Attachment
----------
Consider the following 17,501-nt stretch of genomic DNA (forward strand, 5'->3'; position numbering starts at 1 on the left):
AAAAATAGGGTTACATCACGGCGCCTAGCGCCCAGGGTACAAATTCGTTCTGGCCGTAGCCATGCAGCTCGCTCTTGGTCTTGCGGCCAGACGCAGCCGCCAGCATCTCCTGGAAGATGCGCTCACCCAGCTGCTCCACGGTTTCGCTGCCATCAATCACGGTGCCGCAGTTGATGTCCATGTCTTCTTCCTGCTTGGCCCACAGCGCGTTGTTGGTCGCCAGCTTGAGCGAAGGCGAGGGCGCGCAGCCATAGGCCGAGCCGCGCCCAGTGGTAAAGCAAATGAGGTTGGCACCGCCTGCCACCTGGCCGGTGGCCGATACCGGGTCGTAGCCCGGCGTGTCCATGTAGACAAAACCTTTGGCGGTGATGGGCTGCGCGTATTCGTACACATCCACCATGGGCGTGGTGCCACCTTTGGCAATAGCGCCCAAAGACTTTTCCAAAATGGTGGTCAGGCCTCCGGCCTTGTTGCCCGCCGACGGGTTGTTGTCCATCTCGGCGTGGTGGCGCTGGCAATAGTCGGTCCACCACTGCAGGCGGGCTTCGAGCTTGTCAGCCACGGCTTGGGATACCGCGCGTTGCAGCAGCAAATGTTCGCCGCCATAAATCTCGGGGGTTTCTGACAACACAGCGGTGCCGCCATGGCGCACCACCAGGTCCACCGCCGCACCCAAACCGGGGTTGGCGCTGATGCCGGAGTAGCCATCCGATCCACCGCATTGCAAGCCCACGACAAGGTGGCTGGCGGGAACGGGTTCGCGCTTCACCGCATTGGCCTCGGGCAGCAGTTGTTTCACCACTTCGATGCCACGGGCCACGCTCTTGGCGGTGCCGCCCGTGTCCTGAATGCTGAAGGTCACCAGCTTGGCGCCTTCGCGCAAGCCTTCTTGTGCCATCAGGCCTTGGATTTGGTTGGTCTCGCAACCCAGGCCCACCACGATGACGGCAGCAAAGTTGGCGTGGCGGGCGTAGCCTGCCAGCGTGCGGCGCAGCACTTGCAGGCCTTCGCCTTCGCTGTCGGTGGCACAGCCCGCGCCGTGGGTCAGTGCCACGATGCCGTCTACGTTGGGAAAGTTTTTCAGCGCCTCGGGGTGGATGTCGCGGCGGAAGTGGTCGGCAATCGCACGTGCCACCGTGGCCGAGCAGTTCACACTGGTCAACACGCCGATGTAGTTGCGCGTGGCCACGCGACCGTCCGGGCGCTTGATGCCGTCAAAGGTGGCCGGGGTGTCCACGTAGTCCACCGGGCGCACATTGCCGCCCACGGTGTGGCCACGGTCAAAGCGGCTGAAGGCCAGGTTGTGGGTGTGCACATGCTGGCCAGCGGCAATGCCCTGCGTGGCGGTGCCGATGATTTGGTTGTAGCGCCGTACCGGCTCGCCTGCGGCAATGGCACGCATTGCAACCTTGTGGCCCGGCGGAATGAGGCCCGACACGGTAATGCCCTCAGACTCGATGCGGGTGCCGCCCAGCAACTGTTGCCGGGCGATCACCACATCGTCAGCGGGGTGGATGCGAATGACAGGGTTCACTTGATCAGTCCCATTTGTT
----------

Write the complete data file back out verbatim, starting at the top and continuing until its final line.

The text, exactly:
Consider the following 17,501-nt stretch of genomic DNA (forward strand, 5'->3'; position numbering starts at 1 on the left):
AAAAATAGGGTTACATCACGGCGCCTAGCGCCCAGGGTACAAATTCGTTCTGGCCGTAGCCATGCAGCTCGCTCTTGGTCTTGCGGCCAGACGCAGCCGCCAGCATCTCCTGGAAGATGCGCTCACCCAGCTGCTCCACGGTTTCGCTGCCATCAATCACGGTGCCGCAGTTGATGTCCATGTCTTCTTCCTGCTTGGCCCACAGCGCGTTGTTGGTCGCCAGCTTGAGCGAAGGCGAGGGCGCGCAGCCATAGGCCGAGCCGCGCCCAGTGGTAAAGCAAATGAGGTTGGCACCGCCTGCCACCTGGCCGGTGGCCGATACCGGGTCGTAGCCCGGCGTGTCCATGTAGACAAAACCTTTGGCGGTGATGGGCTGCGCGTATTCGTACACATCCACCATGGGCGTGGTGCCACCTTTGGCAATAGCGCCCAAAGACTTTTCCAAAATGGTGGTCAGGCCTCCGGCCTTGTTGCCCGCCGACGGGTTGTTGTCCATCTCGGCGTGGTGGCGCTGGCAATAGTCGGTCCACCACTGCAGGCGGGCTTCGAGCTTGTCAGCCACGGCTTGGGATACCGCGCGTTGCAGCAGCAAATGTTCGCCGCCATAAATCTCGGGGGTTTCTGACAACACAGCGGTGCCGCCATGGCGCACCACCAGGTCCACCGCCGCACCCAAACCGGGGTTGGCGCTGATGCCGGAGTAGCCATCCGATCCACCGCATTGCAAGCCCACGACAAGGTGGCTGGCGGGAACGGGTTCGCGCTTCACCGCATTGGCCTCGGGCAGCAGTTGTTTCACCACTTCGATGCCACGGGCCACGCTCTTGGCGGTGCCGCCCGTGTCCTGAATGCTGAAGGTCACCAGCTTGGCGCCTTCGCGCAAGCCTTCTTGTGCCATCAGGCCTTGGATTTGGTTGGTCTCGCAACCCAGGCCCACCACGATGACGGCAGCAAAGTTGGCGTGGCGGGCGTAGCCTGCCAGCGTGCGGCGCAGCACTTGCAGGCCTTCGCCTTCGCTGTCGGTGGCACAGCCCGCGCCGTGGGTCAGTGCCACGATGCCGTCTACGTTGGGAAAGTTTTTCAGCGCCTCGGGGTGGATGTCGCGGCGGAAGTGGTCGGCAATCGCACGTGCCACCGTGGCCGAGCAGTTCACACTGGTCAACACGCCGATGTAGTTGCGCGTGGCCACGCGACCGTCCGGGCGCTTGATGCCGTCAAAGGTGGCCGGGGTGTCCACGTAGTCCACCGGGCGCACATTGCCGCCCACGGTGTGGCCACGGTCAAAGCGGCTGAAGGCCAGGTTGTGGGTGTGCACATGCTGGCCAGCGGCAATGCCCTGCGTGGCGGTGCCGATGATTTGGTTGTAGCGCCGTACCGGCTCGCCTGCGGCAATGGCACGCATTGCAACCTTGTGGCCCGGCGGAATGAGGCCCGACACGGTAATGCCCTCAGACTCGATGCGGGTGCCGCCCAGCAACTGTTGCCGGGCGATCACCACATCGTCAGCGGGGTGGATGCGAATGACAGGGTTCACTTGATCAGTCCCATTTGTT